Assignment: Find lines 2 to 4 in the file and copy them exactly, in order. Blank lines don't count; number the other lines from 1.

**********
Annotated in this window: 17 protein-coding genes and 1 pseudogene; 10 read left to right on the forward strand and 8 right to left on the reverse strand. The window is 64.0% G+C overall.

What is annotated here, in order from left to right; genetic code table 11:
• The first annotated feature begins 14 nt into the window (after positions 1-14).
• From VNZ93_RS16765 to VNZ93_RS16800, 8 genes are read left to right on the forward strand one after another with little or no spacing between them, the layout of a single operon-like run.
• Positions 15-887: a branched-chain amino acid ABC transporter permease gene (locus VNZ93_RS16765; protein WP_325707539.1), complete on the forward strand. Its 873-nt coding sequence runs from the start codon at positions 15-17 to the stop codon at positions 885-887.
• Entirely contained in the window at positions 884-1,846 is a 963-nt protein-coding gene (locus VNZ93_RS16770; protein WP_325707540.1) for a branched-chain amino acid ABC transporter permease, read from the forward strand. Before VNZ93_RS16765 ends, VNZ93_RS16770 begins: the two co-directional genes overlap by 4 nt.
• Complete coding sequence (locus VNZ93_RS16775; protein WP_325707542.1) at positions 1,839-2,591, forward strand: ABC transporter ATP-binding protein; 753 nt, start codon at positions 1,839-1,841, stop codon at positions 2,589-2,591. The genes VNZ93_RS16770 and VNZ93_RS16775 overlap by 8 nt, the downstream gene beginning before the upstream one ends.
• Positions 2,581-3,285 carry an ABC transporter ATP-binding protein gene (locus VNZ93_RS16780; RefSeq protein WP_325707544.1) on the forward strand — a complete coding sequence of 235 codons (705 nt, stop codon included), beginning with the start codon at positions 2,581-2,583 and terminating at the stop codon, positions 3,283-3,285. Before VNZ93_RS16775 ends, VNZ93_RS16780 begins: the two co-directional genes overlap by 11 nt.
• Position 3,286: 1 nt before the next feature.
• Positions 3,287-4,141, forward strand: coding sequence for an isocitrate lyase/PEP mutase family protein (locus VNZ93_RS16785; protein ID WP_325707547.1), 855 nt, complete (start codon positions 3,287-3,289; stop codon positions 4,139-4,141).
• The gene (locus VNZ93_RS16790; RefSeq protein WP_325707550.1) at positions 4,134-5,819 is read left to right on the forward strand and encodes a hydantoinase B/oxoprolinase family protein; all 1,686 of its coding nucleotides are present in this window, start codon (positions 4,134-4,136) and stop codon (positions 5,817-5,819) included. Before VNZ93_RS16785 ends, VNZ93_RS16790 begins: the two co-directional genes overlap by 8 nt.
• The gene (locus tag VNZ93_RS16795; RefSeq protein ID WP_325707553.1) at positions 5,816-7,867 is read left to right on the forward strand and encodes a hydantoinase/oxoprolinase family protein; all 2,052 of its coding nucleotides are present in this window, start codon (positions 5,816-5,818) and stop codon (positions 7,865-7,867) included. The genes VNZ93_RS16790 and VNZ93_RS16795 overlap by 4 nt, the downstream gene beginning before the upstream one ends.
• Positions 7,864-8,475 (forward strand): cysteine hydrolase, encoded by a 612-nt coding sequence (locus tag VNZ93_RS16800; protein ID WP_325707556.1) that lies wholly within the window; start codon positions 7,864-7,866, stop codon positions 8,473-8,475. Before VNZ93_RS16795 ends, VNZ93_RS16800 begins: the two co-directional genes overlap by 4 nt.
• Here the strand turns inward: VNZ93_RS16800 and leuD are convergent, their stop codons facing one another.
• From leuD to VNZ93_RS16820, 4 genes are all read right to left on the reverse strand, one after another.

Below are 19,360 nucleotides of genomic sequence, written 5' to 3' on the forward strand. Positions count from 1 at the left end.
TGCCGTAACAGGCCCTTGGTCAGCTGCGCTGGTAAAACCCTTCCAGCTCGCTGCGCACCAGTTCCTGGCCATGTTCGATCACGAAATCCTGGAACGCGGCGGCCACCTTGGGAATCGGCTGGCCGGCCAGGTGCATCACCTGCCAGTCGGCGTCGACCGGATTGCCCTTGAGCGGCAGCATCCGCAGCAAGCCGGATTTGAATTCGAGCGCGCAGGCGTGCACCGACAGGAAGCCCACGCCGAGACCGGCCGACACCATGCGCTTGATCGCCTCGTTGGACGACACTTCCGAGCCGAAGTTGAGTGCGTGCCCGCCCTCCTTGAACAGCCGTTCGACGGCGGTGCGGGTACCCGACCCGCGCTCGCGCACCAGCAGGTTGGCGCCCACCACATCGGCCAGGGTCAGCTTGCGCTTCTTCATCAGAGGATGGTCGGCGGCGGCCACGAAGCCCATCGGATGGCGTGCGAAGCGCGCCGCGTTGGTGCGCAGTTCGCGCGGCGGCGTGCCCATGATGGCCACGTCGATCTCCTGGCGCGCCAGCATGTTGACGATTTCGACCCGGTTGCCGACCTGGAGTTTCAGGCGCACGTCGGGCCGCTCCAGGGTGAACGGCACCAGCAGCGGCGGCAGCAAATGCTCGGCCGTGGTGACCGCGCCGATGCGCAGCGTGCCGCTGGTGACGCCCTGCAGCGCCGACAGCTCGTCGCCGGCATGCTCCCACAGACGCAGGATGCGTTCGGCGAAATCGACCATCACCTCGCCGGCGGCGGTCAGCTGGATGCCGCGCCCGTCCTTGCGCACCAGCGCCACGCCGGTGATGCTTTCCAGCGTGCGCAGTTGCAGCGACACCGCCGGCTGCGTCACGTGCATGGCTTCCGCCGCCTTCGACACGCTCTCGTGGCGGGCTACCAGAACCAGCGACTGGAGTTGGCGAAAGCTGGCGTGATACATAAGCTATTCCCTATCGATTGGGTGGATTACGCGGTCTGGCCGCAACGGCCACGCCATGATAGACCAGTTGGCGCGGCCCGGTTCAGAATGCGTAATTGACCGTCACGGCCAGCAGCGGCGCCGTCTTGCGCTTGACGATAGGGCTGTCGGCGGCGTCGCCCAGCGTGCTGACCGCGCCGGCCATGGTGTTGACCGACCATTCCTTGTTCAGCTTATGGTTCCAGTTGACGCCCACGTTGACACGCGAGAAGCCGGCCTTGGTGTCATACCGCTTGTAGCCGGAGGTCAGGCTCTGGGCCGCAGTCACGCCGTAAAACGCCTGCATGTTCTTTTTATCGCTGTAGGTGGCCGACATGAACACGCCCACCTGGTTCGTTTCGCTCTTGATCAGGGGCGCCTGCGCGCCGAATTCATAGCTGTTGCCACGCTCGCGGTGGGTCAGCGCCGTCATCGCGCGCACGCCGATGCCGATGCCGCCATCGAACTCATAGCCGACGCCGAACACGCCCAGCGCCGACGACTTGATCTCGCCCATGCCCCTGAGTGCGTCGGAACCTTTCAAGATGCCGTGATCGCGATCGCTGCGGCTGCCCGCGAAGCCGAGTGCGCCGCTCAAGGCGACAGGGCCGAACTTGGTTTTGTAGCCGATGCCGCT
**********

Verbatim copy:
What is annotated here, in order from left to right; genetic code table 11:
• The first annotated feature begins 14 nt into the window (after positions 1-14).
• From VNZ93_RS16765 to VNZ93_RS16800, 8 genes are read left to right on the forward strand one after another with little or no spacing between them, the layout of a single operon-like run.